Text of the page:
- Joint Program Reprint
- Journal Article
Three questions with Kyung-Min Nam
How do pollution and carbon emissions control interact?
Carbon dioxide (CO2) and conventional pollutants like sulfur dioxide (SO2) and nitrogen oxides (NOx) are often byproducts of the same activities, such as fossil fuel combustion. Accordingly, regulating pollution resulting from these activities affects carbon emissions, and regulating carbon emissions affects pollution. We studied the effects of abating pollution on carbon emissions, and the effects of mitigating carbon emissions on pollution. We analyzed these relationships in both China and the U.S. to compare the effects of the different emissions trends and energy mixes in each country.
Why study this relation in two directions, and in two different countries?
There are two primary motivations. One is the need for more attention to the potential ancillary carbon-mitigation benefits associated with pollution control. Given the difficulty reaching international agreement on CO2, reducing carbon emissions through pollution regulations may be more realistic. In fact, countries tend to be more apt to undertake efforts to control conventional pollutants than carbon emissions, as costs of excess pollution or the benefits of reduced pollution are felt more directly in the country undertaking control. However, the focus of existing literature leans toward ancillary air quality benefits resulting from carbon reductions, giving little attention to non-target effects in the reverse direction, which we also focus on in this study.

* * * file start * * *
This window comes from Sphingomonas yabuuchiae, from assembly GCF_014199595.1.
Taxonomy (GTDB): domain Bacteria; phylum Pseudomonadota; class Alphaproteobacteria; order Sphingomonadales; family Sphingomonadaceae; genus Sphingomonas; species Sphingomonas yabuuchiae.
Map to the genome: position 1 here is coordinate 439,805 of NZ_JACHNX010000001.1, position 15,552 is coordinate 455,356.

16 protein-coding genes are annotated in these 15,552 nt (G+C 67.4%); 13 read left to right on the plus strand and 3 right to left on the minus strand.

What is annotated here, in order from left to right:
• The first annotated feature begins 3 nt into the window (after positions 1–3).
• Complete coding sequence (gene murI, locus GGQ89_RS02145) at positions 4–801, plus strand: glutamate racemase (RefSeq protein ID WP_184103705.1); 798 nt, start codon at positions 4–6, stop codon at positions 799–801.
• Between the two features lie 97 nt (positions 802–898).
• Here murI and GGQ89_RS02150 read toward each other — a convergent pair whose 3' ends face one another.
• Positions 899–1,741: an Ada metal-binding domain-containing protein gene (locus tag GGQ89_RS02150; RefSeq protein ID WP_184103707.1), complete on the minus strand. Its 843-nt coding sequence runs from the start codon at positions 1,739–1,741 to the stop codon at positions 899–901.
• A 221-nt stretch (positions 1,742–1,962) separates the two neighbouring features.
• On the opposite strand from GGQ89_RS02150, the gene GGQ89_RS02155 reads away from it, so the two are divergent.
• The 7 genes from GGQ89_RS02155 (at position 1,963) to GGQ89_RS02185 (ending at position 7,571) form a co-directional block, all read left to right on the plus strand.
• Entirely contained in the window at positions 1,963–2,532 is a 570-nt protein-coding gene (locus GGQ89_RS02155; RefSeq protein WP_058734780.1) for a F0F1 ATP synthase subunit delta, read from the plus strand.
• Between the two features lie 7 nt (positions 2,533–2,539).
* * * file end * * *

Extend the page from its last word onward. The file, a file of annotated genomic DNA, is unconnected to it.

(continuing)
The other motivation is to compare the relative magnitude of the effects of pollution-carbon control in the two countries. Instead of the monetary measures conventionally used, we estimate the ratio of the change in the untargeted gases to the change in the gases targeted by regulations-a measure that can be readily compared across countries.
What did you find?
In both countries, ancillary carbon reductions resulting from SO2 and NOx control tend to rise with the increased stringency of pollution control targets, reflecting the eventual need for wholesale change toward non-fossil technologies when large reductions are required. Under stringent pollution targets, the non-target effects tend to be substantially higher in China than in the U.S., due to China's heavy reliance on coal. These results are promising in that China's efforts to reduce local air pollution will result in substantial global carbon reductions. We also find that in both countries substantial ancillary SO2 and NOx reductions can be attained through carbon control. However, unintended effects in this direction depend less on the stringency of control and are stronger in the U.S. than in China. A key implication of our results is that future pollution and carbon mitigation targets need to consider synergistic effects to improve coordination and reduce unnecessary policy compliance costs.